Signs of foxtail penetration are excessive sneezing (foxtail in nose), violent shaking of head (foxtail in ear) or pawing at eye (foxtail in eye). Foxtails can also enter the body cavity through the skin and enter soft tissue where they can cause serious injury. Dogs with foxtails that have migrated anywhere into their bodies should be immediately examined by a veterinarian to make sure the foxtail is removed correctly and completely.
Every part of the Field Guard was designed with the dog’s comfort and safety in mind. All seam edges are intentionally on the outside of the Field Guard so the edges will not scratch or irritate the dog in any way. The size of the Field Guard is larger than the dog’s head so that it only slightly touches the top of the dog’s head and leaves ample space in front of his muzzle. The Field Guard’s neck opening doesn’t need to be tight for the Field Guard to stay on the dog as the opening is tightened only to give the Field Guard shape. Since the opening is not tight the dog should notice it less than his own collar. The design was so successful that the inventor was initially surprised when her dog drank from a bowl of water through the Field Guard without even noticing that she had it on.
Put a treat into the Field Guard before putting it on your dog for the first time. He will be encouraged to put his head into the Field Guard to get the treat, thereby creating a positive association with the Field Guard. Once your dog is off leash in the field or playing while wearing his Field Guard, he won’t worry much about it. He will soon associate the Field Guard with running and playing and will be excited to put it on. See our How to Use page for more detailed information.
When properly fitted and positioned, the Field Guard should rest comfortably on our dog’s head and not bother him. If you find that he resists wearing it, it is most likely due to incorrect positioning that causes discomfort. To create a proper fit, make sure to secure the Field Guard high up your dog’s neck directly behind his ears so that the Field Guard tips downward. It should rest lightly on the top of your dog’s head and leave ample space in front of his nose. Please see the How to Use page for a detailed explanation and illustrations that show a correct and incorrect fit.
Yes. The Field Guard is large enough to allow dogs to pant, bark and do everything else they normally do. Since it is constructed of fine mesh there is plenty of air flow. The Field Guard is designed with plenty of space around the head so air can easily circulate. Another benefit is that the black mesh acts as a sun shade. One should always be aware of the possibility of overheating and take precautions to prevent it with or without the Field Guard. See the Safety Information page for more details.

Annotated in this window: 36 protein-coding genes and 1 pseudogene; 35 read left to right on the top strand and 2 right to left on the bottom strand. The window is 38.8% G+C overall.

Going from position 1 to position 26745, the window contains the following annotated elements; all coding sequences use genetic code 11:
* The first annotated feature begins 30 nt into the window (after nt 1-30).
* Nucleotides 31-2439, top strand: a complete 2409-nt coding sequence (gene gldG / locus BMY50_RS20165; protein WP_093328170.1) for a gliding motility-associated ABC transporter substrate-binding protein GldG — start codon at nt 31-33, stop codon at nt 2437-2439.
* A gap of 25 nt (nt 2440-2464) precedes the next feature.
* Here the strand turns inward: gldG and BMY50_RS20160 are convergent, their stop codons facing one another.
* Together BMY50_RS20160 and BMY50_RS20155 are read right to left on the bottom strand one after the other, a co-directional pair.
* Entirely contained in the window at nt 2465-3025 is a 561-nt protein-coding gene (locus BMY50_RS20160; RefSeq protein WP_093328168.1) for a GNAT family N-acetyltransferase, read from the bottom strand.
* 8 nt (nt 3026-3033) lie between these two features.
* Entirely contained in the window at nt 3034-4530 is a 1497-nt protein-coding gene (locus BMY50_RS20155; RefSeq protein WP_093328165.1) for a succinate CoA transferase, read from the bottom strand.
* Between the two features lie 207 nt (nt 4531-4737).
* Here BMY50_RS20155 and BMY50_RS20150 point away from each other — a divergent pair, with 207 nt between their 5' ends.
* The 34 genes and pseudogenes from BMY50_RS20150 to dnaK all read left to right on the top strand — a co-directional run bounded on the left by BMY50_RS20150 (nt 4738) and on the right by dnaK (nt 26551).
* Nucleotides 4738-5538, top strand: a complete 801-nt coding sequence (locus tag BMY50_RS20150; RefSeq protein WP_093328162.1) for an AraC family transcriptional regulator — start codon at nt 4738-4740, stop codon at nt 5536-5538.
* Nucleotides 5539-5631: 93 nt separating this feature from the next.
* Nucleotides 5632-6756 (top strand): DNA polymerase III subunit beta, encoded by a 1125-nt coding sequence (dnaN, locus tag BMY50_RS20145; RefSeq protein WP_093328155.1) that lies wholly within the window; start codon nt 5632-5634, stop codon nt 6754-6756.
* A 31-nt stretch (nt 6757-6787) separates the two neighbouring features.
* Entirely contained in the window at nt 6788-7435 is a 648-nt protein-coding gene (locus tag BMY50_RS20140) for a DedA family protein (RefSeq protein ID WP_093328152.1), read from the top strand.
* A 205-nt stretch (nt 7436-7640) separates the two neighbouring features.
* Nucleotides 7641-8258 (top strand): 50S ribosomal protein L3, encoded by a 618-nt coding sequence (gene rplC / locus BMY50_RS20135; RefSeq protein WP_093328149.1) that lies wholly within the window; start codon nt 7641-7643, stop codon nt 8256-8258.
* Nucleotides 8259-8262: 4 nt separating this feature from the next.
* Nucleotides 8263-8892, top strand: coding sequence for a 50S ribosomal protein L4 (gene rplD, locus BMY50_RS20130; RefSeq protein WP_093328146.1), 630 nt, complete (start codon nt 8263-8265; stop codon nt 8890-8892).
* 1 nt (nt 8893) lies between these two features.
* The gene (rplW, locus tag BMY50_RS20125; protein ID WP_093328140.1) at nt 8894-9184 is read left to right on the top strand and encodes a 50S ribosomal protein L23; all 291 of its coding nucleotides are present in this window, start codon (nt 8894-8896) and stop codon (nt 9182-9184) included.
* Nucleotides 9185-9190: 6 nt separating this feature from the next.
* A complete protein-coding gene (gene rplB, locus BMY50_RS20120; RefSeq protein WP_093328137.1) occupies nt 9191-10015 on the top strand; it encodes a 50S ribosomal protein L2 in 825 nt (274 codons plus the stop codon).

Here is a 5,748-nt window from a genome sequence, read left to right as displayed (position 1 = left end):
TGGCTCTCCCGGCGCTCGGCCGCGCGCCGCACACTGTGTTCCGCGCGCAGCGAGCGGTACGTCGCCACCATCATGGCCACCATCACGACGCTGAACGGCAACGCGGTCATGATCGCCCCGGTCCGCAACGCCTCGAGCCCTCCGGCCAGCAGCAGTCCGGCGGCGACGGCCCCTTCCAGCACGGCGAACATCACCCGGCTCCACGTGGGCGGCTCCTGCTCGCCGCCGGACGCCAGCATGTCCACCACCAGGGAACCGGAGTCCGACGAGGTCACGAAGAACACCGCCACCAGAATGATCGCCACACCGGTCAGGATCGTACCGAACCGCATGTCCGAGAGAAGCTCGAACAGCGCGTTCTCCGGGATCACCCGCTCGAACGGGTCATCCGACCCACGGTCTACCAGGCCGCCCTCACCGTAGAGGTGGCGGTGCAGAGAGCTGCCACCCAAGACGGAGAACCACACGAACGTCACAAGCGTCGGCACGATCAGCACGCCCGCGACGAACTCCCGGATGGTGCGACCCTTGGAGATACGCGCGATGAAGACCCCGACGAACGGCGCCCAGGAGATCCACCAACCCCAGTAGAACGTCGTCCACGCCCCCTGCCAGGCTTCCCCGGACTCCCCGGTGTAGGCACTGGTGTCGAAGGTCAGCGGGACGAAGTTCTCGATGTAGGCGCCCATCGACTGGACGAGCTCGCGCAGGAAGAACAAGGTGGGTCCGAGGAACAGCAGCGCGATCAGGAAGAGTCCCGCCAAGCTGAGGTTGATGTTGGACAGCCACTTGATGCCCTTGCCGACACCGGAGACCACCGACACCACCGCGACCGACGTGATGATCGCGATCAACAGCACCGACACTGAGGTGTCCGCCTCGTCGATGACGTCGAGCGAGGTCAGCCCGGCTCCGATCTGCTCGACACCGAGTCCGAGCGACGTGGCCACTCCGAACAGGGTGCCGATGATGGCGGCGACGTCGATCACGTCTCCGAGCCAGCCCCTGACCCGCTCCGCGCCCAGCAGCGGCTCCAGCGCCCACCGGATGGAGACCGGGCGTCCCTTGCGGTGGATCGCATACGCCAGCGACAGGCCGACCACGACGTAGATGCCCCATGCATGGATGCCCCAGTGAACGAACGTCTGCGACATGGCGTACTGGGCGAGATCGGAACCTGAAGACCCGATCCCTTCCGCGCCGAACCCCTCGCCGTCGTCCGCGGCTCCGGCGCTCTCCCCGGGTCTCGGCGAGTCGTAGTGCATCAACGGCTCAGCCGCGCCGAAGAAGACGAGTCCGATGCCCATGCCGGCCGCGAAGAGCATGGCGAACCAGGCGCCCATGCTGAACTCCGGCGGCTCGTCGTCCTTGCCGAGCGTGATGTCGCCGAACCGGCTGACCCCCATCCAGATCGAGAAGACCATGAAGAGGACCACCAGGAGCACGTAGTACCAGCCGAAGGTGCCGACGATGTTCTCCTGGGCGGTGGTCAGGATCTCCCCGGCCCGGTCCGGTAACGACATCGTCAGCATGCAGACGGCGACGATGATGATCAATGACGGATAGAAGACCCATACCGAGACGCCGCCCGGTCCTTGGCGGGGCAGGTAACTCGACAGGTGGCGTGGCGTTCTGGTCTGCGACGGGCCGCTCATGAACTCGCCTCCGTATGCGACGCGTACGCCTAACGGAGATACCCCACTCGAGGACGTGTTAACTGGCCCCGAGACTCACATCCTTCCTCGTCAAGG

The Field Guard is made of a mesh material that is safe for dogs to breathe through and if chewed on. The Field Guard is not known to cause animals any harm when used normally and as intended, but caution should always be exercised when using any device around the neck. See the Safety Information page for more details.
Interest mostly. We’ve never had a negative encounter with another dog and our dogs play with other dogs while wearing the Field Guard.
Short snout breeds have wider heads in relation to their head length, so the measuring method for them is different from that of dogs with average head shapes and muzzle lengths. Please see the Sizing page for details on ow to take measurements of your short snout dog’s head length and head circumference.
No. It was designed in black because it is the easiest color mesh to see through. Also, it reduces glare and acts as a sun shade blocking 52% to 60% of UVA and UVB rays.
No reason why not. the Field Guard not only protects from foxtails, but will also prevent your dog from eating harmful objects.
Absolutely not. The Field Guard is not intended to be used as a muzzle and should not be used as one.